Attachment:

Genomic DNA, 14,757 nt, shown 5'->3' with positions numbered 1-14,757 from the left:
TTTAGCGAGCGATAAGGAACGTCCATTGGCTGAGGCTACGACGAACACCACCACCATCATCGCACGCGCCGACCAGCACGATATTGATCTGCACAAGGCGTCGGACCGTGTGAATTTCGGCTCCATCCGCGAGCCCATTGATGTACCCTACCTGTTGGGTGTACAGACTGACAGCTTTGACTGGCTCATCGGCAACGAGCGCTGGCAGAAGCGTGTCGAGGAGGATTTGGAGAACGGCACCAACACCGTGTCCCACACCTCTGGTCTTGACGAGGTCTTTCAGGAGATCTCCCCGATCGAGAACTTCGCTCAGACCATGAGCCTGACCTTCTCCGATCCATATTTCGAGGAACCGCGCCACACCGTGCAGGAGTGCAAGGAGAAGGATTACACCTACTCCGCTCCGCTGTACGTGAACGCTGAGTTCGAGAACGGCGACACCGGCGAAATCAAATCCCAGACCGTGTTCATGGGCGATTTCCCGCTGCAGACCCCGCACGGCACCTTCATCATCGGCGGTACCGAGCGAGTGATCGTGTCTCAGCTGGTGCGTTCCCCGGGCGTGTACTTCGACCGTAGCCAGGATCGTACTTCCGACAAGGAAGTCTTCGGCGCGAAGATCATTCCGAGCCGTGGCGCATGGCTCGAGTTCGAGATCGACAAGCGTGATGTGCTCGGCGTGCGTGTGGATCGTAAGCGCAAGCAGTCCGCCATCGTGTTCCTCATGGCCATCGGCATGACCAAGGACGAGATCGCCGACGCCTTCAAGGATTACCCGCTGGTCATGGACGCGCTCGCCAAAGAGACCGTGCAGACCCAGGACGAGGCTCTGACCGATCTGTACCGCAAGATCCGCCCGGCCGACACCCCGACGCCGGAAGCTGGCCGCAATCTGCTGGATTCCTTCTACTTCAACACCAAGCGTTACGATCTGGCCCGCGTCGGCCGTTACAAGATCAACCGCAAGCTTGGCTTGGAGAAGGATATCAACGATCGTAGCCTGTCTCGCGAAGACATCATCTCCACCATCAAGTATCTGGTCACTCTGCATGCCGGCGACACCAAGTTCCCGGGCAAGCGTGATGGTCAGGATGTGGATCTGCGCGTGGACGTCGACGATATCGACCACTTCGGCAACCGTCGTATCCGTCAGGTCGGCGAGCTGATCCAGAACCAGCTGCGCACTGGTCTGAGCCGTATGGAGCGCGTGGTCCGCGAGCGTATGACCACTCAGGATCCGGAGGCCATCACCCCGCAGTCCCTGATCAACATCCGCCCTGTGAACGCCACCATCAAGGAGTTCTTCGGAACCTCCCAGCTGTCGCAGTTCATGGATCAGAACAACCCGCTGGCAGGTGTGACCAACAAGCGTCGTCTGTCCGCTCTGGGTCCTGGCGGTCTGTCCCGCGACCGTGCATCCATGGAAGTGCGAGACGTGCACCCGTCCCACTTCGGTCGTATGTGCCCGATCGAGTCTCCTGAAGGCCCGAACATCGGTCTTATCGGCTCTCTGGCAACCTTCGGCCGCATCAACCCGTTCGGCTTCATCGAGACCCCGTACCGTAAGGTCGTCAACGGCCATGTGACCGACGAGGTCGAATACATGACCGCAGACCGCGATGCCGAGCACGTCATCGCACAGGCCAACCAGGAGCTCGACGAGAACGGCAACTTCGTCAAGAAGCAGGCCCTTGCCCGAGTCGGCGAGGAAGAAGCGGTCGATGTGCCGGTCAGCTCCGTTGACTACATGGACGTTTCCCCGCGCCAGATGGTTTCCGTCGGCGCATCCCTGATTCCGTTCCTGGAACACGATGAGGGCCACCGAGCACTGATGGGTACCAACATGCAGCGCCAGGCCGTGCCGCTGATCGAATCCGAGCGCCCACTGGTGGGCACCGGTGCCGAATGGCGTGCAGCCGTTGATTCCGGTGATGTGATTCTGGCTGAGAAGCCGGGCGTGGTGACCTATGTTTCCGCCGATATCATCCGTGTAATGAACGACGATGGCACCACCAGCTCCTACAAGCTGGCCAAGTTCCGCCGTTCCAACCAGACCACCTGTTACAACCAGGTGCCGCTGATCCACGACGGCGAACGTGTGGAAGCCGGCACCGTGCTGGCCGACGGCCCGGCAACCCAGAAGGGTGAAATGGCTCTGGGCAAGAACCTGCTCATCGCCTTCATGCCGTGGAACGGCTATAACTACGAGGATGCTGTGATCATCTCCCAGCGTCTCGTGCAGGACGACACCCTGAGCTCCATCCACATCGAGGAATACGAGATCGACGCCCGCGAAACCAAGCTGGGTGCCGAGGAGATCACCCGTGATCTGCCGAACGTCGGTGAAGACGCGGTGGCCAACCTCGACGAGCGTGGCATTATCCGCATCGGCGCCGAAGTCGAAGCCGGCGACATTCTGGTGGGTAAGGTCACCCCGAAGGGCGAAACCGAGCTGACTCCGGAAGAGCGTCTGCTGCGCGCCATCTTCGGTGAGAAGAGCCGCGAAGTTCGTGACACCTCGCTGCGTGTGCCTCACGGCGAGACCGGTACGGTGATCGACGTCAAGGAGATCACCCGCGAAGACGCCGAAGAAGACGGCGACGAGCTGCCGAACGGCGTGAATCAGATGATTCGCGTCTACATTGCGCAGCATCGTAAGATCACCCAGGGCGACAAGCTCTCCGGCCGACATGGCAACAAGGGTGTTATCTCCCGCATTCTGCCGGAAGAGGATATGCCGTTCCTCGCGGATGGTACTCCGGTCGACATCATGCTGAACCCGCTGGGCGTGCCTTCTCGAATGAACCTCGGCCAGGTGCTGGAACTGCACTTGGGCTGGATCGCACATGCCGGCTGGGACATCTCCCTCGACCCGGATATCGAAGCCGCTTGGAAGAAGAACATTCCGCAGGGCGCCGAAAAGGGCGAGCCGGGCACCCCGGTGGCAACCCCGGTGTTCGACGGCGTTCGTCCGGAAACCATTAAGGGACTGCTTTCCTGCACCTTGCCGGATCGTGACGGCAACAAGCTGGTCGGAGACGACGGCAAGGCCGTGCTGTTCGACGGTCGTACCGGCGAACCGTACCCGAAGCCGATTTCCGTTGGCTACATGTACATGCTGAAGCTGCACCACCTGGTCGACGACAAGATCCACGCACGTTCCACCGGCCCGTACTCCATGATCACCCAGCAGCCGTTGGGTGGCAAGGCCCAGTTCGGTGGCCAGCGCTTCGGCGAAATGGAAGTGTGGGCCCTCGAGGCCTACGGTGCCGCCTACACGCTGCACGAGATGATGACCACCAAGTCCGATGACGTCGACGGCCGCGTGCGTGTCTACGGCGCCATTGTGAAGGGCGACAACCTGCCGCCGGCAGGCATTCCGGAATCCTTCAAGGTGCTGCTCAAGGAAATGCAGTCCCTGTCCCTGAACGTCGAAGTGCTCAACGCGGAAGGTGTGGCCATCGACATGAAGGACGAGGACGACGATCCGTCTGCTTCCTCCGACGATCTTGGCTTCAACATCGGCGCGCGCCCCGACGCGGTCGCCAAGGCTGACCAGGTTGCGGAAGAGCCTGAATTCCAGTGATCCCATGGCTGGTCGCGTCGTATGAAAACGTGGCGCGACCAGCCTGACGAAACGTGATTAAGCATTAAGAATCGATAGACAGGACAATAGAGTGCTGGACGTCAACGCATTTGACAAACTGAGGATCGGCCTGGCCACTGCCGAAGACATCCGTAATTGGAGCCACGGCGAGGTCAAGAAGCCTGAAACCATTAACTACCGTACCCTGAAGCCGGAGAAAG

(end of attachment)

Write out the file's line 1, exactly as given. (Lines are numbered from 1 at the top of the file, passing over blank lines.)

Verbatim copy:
Genomic DNA, 14,757 nt, shown 5'->3' with positions numbered 1-14,757 from the left: